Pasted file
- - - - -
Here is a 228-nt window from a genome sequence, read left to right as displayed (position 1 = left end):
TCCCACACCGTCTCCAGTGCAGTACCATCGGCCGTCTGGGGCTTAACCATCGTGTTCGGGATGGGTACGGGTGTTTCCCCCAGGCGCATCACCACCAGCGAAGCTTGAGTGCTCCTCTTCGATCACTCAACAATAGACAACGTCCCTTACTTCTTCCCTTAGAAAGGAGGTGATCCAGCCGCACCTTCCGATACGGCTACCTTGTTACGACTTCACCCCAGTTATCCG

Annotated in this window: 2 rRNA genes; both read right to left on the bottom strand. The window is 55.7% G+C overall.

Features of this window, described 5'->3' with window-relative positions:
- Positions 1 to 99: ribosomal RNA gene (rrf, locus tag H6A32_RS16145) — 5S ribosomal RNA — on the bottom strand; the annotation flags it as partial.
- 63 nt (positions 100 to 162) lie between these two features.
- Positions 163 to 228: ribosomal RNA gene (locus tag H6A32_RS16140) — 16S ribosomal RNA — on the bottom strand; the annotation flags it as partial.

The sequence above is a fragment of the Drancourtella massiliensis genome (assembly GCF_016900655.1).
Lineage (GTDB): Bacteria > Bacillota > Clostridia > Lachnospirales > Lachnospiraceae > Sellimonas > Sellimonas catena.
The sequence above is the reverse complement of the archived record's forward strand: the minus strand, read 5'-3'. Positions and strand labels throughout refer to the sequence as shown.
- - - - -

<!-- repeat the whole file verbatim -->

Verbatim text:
Here is a 228-nt window from a genome sequence, read left to right as displayed (position 1 = left end):
TCCCACACCGTCTCCAGTGCAGTACCATCGGCCGTCTGGGGCTTAACCATCGTGTTCGGGATGGGTACGGGTGTTTCCCCCAGGCGCATCACCACCAGCGAAGCTTGAGTGCTCCTCTTCGATCACTCAACAATAGACAACGTCCCTTACTTCTTCCCTTAGAAAGGAGGTGATCCAGCCGCACCTTCCGATACGGCTACCTTGTTACGACTTCACCCCAGTTATCCG

Annotated in this window: 2 rRNA genes; both read right to left on the bottom strand. The window is 55.7% G+C overall.

Features of this window, described 5'->3' with window-relative positions:
- Positions 1 to 99: ribosomal RNA gene (rrf, locus tag H6A32_RS16145) — 5S ribosomal RNA — on the bottom strand; the annotation flags it as partial.
- 63 nt (positions 100 to 162) lie between these two features.
- Positions 163 to 228: ribosomal RNA gene (locus tag H6A32_RS16140) — 16S ribosomal RNA — on the bottom strand; the annotation flags it as partial.

The sequence above is a fragment of the Drancourtella massiliensis genome (assembly GCF_016900655.1).
Lineage (GTDB): Bacteria > Bacillota > Clostridia > Lachnospirales > Lachnospiraceae > Sellimonas > Sellimonas catena.
The sequence above is the reverse complement of the archived record's forward strand: the minus strand, read 5'-3'. Positions and strand labels throughout refer to the sequence as shown.